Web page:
You have a new cookware collection you’ve recently launched with Prestige – can you tell us a bit more about it?
Well, it was a long tome coming – something I wanted to do for such a long time. And the opportunity presented itself to work with Prestige – they’re an established company that people trust, and that was so important to me. In the kitchen, you want to trust your products and buy pieces with longevity – that people will love and will use time and time again. For me it was a no brainer.
When I was looking through the collection, it struck me that many of the designs just made good sense. For example, why are there not more tins out there with the size written on them like yours have?
Exactly! For me as a baker and a cook, I really wanted to be hands on in the design process – every part. Looking at different pots and pans, different materials for coatings and bases. The range is exactly as I wanted it.
You wanted it to perform technically as well as aesthetically?
Yes – it had to stand up to being used all the time, and look good on an open shelf or if you bring the food straight to the table from the oven. You can’t always find those two things together. I’m all about washing up as few dishes as possible, so one-pot cooking really speaks to me. I’m one of twenty-something in my extended family, one of five in mine, and the dishwasher is our friend!
The wok makes so much sense too! They’re usually so cumbersome with big handles!
The wok and the steamer are easy to stack and multi-purpose. I wanted the products to be a manageable size, which can be put away easily.
I was watching your latest series Fast Flavours and I loved the story of the turmeric-dyed yellow ‘curry spoon’ – an heirloom you’d want to give to your kids. Is there anything in the new collection you can see as a future heirloom?
I have cookware from my granddad which are over 60 years old that we still have – if you look after it, wash it properly, these things will last and that’s what I wanted the range to be all about. In terms of heirlooms, for me it’s all about the cast iron pieces! It’s something that you buy, you can hand down to your children – if you use it with love, you can keep it together.
That’s important in our current throwaway culture to have products made well, with integrity which aren’t going to be ditched in a few years.
Buying something and spending a little bit more money on something that will last, it does change your attitude toward it. You can spend the money now and know it will last you 20-30-40 years, you’ll never have to spend that money again.
You’re obviously a passionate advocate for home cooking – how was lockdown for you on that front? Were there lots of banana breads and sourdoughs in your house?
Oh yeah, we were every lockdown cliché going! We even did tie-dye [Nadiya gestures down at her tie-dye t-shirt] – I mean, we were tie-dying everything we could get! But in terms of being together, we tried to change the narrative, instead of ‘we are stuck at home’ it was ‘we are safe at home’, and we used the time to rediscover what it meant for us to be a family. For us, we had stopped eating together so much – so in lockdown we re-framed what was important, and now, no matter what is going on, we eat our evening meal as a family.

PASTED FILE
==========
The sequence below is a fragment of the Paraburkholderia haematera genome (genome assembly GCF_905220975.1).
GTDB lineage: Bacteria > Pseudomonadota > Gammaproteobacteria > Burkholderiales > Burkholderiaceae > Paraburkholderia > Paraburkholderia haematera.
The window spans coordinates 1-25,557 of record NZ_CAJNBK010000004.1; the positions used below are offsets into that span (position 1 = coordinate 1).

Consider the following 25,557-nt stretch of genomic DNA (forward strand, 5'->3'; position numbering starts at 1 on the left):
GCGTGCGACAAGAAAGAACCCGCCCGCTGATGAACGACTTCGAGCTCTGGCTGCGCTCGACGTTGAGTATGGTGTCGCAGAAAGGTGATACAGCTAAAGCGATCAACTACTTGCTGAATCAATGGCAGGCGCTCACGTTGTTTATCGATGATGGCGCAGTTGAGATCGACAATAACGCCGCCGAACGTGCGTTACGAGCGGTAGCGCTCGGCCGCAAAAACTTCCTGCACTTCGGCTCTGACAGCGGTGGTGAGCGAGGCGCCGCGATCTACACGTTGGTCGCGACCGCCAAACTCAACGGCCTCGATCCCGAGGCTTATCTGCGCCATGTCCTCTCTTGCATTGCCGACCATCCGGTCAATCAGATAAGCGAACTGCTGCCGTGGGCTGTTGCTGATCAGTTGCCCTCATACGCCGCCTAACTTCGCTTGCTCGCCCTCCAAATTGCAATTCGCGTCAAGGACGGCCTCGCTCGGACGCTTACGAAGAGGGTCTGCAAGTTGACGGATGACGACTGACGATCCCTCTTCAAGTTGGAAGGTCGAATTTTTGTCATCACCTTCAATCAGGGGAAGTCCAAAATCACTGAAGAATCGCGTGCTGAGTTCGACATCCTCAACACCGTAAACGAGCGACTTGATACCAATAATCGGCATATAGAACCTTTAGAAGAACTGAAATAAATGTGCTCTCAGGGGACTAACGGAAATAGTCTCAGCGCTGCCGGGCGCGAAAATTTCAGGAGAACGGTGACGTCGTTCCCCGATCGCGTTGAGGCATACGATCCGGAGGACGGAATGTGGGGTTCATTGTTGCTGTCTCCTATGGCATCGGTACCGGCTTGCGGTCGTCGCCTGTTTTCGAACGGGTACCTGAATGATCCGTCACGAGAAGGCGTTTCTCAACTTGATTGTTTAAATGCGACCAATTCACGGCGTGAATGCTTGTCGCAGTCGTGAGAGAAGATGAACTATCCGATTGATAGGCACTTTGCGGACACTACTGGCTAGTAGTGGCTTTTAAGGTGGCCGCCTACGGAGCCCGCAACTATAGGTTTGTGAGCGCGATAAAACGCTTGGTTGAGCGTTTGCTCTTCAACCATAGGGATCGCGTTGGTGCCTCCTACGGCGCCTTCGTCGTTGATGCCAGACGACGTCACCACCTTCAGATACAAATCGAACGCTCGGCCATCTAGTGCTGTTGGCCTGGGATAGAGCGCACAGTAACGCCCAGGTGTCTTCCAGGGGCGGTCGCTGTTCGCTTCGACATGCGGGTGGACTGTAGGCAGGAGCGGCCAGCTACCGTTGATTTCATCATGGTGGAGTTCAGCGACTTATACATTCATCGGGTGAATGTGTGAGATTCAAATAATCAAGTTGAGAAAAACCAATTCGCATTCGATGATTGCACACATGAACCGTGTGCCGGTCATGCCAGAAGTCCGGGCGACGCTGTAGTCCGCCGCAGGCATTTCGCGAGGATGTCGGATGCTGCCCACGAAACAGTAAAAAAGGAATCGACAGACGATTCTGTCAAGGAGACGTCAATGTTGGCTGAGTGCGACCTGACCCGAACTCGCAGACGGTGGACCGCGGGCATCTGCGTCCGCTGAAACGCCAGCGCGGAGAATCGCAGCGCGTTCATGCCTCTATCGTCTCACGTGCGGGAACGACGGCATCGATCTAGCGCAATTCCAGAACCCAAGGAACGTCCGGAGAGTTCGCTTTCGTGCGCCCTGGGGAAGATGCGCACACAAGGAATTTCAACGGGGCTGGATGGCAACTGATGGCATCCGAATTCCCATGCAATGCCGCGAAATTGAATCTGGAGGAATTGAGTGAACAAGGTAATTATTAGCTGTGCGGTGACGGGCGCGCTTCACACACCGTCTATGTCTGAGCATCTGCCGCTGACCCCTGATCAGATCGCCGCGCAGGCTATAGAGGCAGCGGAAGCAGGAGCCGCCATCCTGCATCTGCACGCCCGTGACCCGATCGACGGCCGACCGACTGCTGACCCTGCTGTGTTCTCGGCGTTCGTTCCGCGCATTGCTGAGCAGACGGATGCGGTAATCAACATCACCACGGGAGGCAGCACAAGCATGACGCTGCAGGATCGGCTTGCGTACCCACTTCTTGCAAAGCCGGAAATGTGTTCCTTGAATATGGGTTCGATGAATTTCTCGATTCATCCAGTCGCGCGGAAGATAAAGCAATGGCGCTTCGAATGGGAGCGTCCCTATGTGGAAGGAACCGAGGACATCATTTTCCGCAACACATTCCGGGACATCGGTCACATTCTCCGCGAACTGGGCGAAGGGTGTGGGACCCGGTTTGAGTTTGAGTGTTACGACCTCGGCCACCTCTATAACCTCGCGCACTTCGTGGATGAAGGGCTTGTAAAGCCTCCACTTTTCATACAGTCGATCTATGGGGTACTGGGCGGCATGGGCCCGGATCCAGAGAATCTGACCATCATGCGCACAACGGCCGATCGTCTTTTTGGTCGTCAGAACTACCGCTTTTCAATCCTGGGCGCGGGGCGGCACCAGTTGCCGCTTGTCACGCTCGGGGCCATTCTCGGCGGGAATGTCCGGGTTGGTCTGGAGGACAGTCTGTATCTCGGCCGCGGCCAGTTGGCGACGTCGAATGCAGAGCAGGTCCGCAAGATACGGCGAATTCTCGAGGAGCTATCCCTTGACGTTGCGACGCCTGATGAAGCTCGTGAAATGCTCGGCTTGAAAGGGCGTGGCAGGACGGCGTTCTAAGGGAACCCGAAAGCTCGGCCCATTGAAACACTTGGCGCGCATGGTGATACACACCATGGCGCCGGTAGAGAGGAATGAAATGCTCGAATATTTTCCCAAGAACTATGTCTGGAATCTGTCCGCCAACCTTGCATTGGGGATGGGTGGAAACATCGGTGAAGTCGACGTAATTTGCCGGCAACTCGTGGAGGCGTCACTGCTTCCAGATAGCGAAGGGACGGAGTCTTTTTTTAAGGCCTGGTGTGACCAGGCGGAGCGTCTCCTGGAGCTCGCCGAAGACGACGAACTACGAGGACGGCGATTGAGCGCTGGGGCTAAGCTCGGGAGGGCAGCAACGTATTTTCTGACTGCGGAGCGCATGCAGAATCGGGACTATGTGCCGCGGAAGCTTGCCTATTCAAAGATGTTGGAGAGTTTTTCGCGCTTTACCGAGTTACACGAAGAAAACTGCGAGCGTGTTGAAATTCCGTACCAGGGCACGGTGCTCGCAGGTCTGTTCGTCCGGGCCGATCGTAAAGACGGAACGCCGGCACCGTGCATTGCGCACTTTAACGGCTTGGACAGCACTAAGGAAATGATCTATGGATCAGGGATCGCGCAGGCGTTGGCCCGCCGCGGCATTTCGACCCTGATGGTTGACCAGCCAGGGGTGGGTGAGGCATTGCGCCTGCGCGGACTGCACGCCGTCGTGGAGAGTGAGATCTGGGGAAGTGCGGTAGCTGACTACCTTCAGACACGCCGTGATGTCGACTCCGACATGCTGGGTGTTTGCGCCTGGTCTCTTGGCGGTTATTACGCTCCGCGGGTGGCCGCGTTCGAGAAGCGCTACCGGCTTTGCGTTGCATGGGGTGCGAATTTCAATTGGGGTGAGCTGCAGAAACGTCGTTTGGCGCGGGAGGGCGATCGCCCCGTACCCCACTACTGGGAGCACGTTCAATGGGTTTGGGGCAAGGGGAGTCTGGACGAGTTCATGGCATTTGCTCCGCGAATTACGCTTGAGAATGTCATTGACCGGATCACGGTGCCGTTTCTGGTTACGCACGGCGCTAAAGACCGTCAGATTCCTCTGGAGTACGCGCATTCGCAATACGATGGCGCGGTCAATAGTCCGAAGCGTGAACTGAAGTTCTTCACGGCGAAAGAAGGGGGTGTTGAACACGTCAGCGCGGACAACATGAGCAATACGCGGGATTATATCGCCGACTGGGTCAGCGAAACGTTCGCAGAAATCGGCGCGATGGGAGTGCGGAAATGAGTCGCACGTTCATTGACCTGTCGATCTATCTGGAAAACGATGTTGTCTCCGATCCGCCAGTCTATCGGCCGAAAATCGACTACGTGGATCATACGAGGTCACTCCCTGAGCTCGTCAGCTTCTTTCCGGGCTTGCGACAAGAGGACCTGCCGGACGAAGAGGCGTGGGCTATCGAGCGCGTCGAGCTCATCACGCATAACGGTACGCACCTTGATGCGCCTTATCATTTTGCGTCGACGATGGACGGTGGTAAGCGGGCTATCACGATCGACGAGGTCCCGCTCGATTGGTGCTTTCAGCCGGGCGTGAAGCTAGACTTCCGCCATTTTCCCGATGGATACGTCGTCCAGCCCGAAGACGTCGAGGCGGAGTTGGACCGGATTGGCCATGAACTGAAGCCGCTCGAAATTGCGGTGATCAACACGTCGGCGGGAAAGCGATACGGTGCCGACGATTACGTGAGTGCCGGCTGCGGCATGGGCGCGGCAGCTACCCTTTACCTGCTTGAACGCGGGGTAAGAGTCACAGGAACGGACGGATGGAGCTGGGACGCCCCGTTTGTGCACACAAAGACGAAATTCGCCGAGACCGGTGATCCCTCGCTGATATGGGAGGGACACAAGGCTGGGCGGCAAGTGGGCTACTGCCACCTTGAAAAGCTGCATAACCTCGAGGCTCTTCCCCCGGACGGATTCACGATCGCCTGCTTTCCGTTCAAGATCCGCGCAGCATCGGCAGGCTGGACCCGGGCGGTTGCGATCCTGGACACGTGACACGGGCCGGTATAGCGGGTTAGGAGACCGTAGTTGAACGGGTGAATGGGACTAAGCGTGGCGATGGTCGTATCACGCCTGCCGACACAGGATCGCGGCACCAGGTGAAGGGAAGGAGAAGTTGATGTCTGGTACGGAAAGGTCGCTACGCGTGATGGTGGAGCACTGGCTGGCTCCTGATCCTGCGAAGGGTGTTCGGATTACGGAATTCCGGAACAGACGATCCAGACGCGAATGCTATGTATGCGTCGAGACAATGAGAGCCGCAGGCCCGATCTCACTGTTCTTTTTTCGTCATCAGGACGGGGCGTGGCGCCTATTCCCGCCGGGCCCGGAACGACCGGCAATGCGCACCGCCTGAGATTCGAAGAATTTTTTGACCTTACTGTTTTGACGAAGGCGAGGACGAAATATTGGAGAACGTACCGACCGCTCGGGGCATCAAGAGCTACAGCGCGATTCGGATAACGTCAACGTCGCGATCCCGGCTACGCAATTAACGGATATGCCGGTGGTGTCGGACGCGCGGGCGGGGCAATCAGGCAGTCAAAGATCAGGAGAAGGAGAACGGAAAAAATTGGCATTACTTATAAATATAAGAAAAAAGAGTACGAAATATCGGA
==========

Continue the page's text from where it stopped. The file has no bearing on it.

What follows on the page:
If someone is a bit time stretched or nervous in the kitchen, where would you recommend they start?
I’d always suggest they start small. And remember that it’s fine to make mistakes – that’s how we learn. I make mistakes, even Mary Berry makes mistakes…am I allowed to say that?! So, start small with something like a Rocky Road – you can measure, lick the bowl, all the good stuff without baking. Cooking wise, try a soup, you can’t go too far wrong.
I understand that cooking can be daunting, but I hope with my shows that they feel like someone is there helping them through it – it’s all going to be fine!
I was reading a little bit about how open you’ve been about your mental health struggles – is cooking still that happy place for you?
Yes it is – baking is always going to be the thing I do with nervous energy or if I’m struggling. My family can’t work out if I’m baking for work or if it’s anxiety! It’s nice to create something out of that bad energy to make something good. I think people did that a lot in lockdown – and I hope that love for being in the kitchen carries on.
Hopefully people that have not got more confidence with their cooking, that they might invest in better bakeware?
I think people enjoy being in the kitchen more and I know for me, having products I trust is a must. It’s wonderful to be able to share that with people.
Midweek in the Hussain household, what would be on the menu?
It would be a slow-cooked chicken curry, potatoes, rice, a side salad – simple, warming, delicious comfort food. I want my kids to kick back when they get back from school – it’s how I want to show them my love
If time wasn’t a factor for you and you could have a really luxuriant day of cooking, what would you make?
Bread! Probably a brioche which needs an overnight prove in the fridge. Or maybe croissants with all those layers of lamination. Also just simple things like crème brûlée – custard baked in a water bath with a nice crunchy top.
Bakeoff has just been a phenomenon on another level – is it ever crazy to you that people like Ryan Reynolds watch it?
I’ve heard he’s a big fan! Wholesome viewing that crosses divides – I mean, who doesn’t love cake!